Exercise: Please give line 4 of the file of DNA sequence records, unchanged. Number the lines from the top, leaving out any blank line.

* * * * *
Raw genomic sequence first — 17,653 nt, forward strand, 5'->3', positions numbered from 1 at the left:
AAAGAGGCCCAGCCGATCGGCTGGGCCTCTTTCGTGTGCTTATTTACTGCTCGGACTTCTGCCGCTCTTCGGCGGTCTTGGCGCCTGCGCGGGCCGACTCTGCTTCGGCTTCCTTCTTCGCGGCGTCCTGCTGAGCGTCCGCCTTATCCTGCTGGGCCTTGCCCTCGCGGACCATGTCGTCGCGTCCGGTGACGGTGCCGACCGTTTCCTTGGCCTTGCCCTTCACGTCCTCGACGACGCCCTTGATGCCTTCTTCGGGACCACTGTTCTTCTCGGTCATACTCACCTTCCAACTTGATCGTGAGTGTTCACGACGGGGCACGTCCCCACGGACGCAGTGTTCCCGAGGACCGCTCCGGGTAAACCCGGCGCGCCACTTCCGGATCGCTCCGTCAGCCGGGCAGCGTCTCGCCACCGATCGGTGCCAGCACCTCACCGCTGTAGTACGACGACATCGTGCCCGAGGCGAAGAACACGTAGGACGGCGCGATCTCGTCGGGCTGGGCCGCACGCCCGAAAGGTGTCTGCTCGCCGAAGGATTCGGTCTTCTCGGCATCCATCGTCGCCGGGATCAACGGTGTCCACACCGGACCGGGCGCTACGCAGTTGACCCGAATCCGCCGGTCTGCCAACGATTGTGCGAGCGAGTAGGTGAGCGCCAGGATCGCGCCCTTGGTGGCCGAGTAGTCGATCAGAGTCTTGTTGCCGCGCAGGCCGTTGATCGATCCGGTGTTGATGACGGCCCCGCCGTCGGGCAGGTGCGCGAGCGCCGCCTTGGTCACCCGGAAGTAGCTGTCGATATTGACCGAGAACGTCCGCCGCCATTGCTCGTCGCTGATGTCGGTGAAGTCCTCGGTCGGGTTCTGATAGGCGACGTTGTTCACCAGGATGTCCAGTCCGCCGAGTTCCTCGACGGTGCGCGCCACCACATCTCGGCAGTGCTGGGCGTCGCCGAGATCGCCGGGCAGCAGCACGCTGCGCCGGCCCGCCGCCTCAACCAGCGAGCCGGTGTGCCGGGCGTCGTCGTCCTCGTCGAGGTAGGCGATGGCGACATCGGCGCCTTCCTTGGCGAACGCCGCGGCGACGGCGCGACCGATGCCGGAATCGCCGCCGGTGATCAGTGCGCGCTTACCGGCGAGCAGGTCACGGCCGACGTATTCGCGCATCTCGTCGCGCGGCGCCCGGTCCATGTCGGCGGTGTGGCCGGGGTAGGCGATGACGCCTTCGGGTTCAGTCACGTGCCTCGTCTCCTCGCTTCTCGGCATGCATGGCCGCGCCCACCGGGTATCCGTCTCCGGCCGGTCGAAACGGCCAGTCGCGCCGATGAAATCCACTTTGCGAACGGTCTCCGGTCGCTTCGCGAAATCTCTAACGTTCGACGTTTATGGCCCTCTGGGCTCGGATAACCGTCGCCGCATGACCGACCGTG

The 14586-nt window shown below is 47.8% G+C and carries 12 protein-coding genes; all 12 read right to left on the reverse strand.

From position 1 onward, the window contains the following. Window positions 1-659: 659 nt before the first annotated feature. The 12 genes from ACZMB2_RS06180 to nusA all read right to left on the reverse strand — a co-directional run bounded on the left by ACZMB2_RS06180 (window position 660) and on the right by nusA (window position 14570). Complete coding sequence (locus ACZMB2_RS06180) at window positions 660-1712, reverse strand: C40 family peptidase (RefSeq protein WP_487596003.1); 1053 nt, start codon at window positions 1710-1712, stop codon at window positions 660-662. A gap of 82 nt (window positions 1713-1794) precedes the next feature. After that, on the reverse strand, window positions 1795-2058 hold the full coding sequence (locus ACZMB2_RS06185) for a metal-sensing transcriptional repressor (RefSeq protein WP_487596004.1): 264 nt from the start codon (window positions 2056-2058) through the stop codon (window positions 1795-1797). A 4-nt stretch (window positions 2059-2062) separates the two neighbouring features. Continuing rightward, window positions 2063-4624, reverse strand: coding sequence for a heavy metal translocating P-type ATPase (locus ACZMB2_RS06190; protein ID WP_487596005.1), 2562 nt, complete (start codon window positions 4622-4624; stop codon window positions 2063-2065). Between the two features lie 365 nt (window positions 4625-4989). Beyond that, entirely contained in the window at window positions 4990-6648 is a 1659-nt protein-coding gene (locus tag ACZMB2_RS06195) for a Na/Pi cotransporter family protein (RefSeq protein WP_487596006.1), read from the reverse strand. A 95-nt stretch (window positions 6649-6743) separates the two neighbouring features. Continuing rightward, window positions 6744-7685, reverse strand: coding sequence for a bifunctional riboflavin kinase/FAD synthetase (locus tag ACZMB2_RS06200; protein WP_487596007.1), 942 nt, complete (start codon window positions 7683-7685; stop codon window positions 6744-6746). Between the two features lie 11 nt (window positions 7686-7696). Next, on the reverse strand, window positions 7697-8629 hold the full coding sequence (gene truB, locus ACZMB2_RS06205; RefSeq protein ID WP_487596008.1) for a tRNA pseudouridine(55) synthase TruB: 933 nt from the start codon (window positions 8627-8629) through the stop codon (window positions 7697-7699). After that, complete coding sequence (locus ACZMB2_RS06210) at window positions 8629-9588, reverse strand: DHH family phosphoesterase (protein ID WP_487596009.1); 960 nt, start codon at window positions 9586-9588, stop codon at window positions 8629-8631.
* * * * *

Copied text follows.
From position 1 onward, the window contains the following. Window positions 1-659: 659 nt before the first annotated feature. The 12 genes from ACZMB2_RS06180 to nusA all read right to left on the reverse strand — a co-directional run bounded on the left by ACZMB2_RS06180 (window position 660) and on the right by nusA (window position 14570). Complete coding sequence (locus ACZMB2_RS06180) at window positions 660-1712, reverse strand: C40 family peptidase (RefSeq protein WP_487596003.1); 1053 nt, start codon at window positions 1710-1712, stop codon at window positions 660-662. A gap of 82 nt (window positions 1713-1794) precedes the next feature. After that, on the reverse strand, window positions 1795-2058 hold the full coding sequence (locus ACZMB2_RS06185) for a metal-sensing transcriptional repressor (RefSeq protein WP_487596004.1): 264 nt from the start codon (window positions 2056-2058) through the stop codon (window positions 1795-1797). A 4-nt stretch (window positions 2059-2062) separates the two neighbouring features. Continuing rightward, window positions 2063-4624, reverse strand: coding sequence for a heavy metal translocating P-type ATPase (locus ACZMB2_RS06190; protein ID WP_487596005.1), 2562 nt, complete (start codon window positions 4622-4624; stop codon window positions 2063-2065). Between the two features lie 365 nt (window positions 4625-4989). Beyond that, entirely contained in the window at window positions 4990-6648 is a 1659-nt protein-coding gene (locus tag ACZMB2_RS06195) for a Na/Pi cotransporter family protein (RefSeq protein WP_487596006.1), read from the reverse strand. A 95-nt stretch (window positions 6649-6743) separates the two neighbouring features. Continuing rightward, window positions 6744-7685, reverse strand: coding sequence for a bifunctional riboflavin kinase/FAD synthetase (locus tag ACZMB2_RS06200; protein WP_487596007.1), 942 nt, complete (start codon window positions 7683-7685; stop codon window positions 6744-6746). Between the two features lie 11 nt (window positions 7686-7696). Next, on the reverse strand, window positions 7697-8629 hold the full coding sequence (gene truB, locus ACZMB2_RS06205; RefSeq protein ID WP_487596008.1) for a tRNA pseudouridine(55) synthase TruB: 933 nt from the start codon (window positions 8627-8629) through the stop codon (window positions 7697-7699). After that, complete coding sequence (locus ACZMB2_RS06210) at window positions 8629-9588, reverse strand: DHH family phosphoesterase (protein ID WP_487596009.1); 960 nt, start codon at window positions 9586-9588, stop codon at window positions 8629-8631.